Clarksville Police say a local man’s beloved pet monkey has been found safe and sound and has been reunited with its owner after being stolen.
A tip pointed Petersburg Police to the location of the Marmoset monkey, named Gizzy on Monday.
Acting on the tip, officers contacted the residents and found the demure sized monkey in their possession.
Police say the residents were very cooperative and told responding officers that they purchased the monkey from a Nashville man for $500.
The monkey was turned over to Petersburg Police until the owner, Douglas Jackson could positively identify his pet.
According to Jackson, the monkey’s hair was shaved in what appeared to be an attempt to alter the monkey’s appearance and he also stated Gizzy appeared to have lost quite a bit of weight.
Gizzy was reported stolen on Friday, September 28th after someone broke into Jackson’s mobile home off of Denny Drive while he was at work.
Police say thanks to an anonymous tipster, Gizzy will be sleeping in his own bed from now on.
A dedication ceremony is scheduled to take place next week in Elkton for the Todd County Court of Justice and the public is invited to attend.
The ceremony will take place Friday at noon at 204 West Main Street with Chief Justice of Kentucky John D. Minton Jr. and Todd County Judge-Executive Daryl Greenfield expected to offer remarks during the ceremony.
State legislators, circuit and district judges, the Todd County circuit court clerk, county magistrates, other local officials are also expected to attend.
The judicial center is approximately 33,000 square feet and includes space for Circuit Court, District Court, the Office of Circuit Court Clerk and ancillary services.
The courthouse is equipped with the latest computer, video and networking technology and also provides the highest level of Kentucky court security through a single-point entry with magnetometers and security personnel.
Prisoners will be segregated from the public by separate entrances and corridors.
JKS Architects & Engineers of Hopkinsville designed the building and Codell Construction Co. of Winchester was the construction manager for the project.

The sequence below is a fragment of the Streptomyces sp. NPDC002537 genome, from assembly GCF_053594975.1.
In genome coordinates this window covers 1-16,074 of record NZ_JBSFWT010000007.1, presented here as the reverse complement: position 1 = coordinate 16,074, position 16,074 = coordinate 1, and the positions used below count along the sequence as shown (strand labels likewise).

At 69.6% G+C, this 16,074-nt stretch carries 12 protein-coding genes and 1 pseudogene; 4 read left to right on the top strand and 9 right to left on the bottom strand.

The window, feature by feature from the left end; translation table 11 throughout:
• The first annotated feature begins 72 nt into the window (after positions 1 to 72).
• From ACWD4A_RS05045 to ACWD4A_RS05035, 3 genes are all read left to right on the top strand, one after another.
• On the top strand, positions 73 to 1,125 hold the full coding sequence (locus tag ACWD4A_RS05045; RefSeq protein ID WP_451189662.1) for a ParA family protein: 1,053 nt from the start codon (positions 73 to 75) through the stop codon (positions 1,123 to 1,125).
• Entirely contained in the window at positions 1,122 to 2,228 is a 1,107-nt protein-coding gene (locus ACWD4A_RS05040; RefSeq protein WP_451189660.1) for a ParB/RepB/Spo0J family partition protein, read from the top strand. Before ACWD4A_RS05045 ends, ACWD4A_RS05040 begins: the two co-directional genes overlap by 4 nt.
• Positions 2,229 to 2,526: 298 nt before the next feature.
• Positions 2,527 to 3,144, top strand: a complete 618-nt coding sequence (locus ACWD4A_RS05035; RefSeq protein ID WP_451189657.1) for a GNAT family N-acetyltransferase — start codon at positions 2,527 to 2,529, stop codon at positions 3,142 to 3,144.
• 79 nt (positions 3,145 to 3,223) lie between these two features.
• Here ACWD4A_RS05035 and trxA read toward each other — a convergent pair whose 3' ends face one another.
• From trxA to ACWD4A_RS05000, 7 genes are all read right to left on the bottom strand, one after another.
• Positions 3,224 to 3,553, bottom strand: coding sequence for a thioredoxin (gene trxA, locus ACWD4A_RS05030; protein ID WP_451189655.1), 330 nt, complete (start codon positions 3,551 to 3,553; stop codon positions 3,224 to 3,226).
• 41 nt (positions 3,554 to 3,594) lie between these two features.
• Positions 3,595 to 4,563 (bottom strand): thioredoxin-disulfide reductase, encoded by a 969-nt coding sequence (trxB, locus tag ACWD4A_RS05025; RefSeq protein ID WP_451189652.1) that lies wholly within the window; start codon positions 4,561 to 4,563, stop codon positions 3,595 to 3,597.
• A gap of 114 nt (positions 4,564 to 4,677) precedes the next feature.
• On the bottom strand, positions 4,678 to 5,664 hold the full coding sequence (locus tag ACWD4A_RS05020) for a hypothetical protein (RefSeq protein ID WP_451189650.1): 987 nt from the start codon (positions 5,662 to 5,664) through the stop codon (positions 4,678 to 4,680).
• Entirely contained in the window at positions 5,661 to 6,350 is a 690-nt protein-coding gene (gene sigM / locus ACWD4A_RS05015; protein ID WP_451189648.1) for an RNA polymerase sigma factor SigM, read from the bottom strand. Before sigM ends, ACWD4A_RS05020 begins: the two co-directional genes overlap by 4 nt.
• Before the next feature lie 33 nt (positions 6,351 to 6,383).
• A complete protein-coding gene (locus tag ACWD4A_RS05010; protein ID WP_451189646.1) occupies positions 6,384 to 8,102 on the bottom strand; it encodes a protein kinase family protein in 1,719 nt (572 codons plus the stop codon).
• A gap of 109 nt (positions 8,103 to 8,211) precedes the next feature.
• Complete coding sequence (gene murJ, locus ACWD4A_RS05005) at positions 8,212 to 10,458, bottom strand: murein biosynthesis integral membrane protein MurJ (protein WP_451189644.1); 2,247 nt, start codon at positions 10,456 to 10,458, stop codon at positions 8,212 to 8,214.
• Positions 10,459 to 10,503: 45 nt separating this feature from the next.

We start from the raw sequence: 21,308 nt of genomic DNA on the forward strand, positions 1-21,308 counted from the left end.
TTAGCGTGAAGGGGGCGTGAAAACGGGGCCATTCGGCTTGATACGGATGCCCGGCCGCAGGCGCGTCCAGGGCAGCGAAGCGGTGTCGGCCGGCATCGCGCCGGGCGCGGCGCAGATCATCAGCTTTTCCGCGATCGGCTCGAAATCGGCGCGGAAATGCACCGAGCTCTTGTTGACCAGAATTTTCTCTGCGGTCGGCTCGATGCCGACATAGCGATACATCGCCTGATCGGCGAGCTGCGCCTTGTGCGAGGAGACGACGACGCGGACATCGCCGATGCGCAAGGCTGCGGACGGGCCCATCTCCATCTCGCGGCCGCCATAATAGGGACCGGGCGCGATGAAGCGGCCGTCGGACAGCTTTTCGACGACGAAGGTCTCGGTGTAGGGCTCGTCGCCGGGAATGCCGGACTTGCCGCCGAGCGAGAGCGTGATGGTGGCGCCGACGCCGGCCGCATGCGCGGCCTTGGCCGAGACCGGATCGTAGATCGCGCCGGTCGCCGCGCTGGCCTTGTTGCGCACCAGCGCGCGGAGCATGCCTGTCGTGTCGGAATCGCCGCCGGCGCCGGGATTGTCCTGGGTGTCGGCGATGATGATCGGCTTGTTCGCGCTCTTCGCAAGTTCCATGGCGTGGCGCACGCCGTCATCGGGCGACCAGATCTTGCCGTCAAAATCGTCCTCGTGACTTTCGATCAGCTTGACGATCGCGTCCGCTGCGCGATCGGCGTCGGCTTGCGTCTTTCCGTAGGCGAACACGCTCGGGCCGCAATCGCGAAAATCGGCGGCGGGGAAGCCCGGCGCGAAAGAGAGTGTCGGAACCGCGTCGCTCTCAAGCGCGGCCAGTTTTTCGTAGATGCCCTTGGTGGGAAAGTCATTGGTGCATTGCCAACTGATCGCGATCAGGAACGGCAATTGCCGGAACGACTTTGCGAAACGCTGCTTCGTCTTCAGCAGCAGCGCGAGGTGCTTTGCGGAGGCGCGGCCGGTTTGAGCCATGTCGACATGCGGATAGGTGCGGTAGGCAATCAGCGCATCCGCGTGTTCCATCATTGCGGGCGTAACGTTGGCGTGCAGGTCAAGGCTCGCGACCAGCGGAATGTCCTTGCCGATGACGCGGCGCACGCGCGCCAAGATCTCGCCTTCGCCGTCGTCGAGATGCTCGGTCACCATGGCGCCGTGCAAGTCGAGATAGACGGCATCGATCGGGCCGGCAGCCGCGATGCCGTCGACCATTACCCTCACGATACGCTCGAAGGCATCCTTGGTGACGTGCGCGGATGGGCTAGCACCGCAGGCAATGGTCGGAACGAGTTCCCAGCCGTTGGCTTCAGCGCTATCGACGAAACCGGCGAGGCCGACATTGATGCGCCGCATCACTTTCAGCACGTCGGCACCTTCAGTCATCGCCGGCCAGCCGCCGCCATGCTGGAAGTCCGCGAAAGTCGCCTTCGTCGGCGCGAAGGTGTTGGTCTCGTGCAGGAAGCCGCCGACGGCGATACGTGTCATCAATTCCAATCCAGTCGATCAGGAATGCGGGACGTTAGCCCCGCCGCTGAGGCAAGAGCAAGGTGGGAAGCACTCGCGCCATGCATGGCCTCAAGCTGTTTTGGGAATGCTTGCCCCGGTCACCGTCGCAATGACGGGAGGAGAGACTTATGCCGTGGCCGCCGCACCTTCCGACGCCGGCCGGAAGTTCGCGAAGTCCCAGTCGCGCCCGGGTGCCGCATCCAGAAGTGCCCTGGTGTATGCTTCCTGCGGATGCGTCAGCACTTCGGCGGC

The Internal Revenue Service is urging Kentucky tax preparers to not procrastinate and take a competency test now.
The IRS is encouraging the over 4,000 state tax return preparers who have yet to schedule their competency test to register as soon as possible, otherwise it will be difficult for them to find a date, time or location to take the test as next year’s exam deadline approaches.
It’s estimated that 60 percent of taxpayers across the nation use a tax preparer and this test is just one phase of a multi-year effort by the IRS to increase oversight of the tax professional industry.
Under the new rules, all professional tax return preparers must register with the IRS, obtain a preparer tax identification number and abide to ethical standards.
There are over 8,600 Kentucky preparers who have obtained a preparer tax identification number from the IRS.
Beginning in January 1st, 2014, only registered tax return preparers, enrolled agents, CPAs and attorneys will be authorized to prepare and sign individual tax returns.
Kentucky Agriculture Commissioner James Comer is encouraging families to treat their little ghost and goblins this Halloween by visiting a local orchard or pumpkin farm.
Commissioner Comer says families who go to a pumpkin farm will find a perfect pumpkin, but in the process they help the farm family earn a living.
The Comer family recently visited an orchard and took home several farm-fresh pumpkins he says will help spruce up his household for their Halloween celebration.
State Agritourism Director Ben Shaffar also stated that many orchards and u-pick pumpkin patches depend on brisk sales during the Halloween season and most Kentucky farm destinations also offer hayrides, live entertainment, corn mazes, trail rides, wine tastings, and many other activities.
A directory of agritourism destinations are available online at www.kentuckyfarmsarefun.com.
Soldiers with the 101st Airborne Division are always training and preparing for combat throughout the year and tomorrow is no exception.
Local soldiers who are enrolled in the Pathfinder course at the Sabalauski Air Assault School will be conducting a low-clearance, low-altitude exercise and will be dropping supplies out of a C-23 Sherpa.
Officials say the exercise is very realistic and will help soldiers prepare for the real deal when they are deployed.
Post officials say the purpose of the course is not only to train soldiers in the Pathfinder course, but those soldiers are required to learn how to deliver supplies to theater under any and all conditions and that knowing how to perform a low-clearance, low-altitude drop is essential to ensuring mission success on the ground.
The exercise is scheduled to take place at the local post tomorrow morning.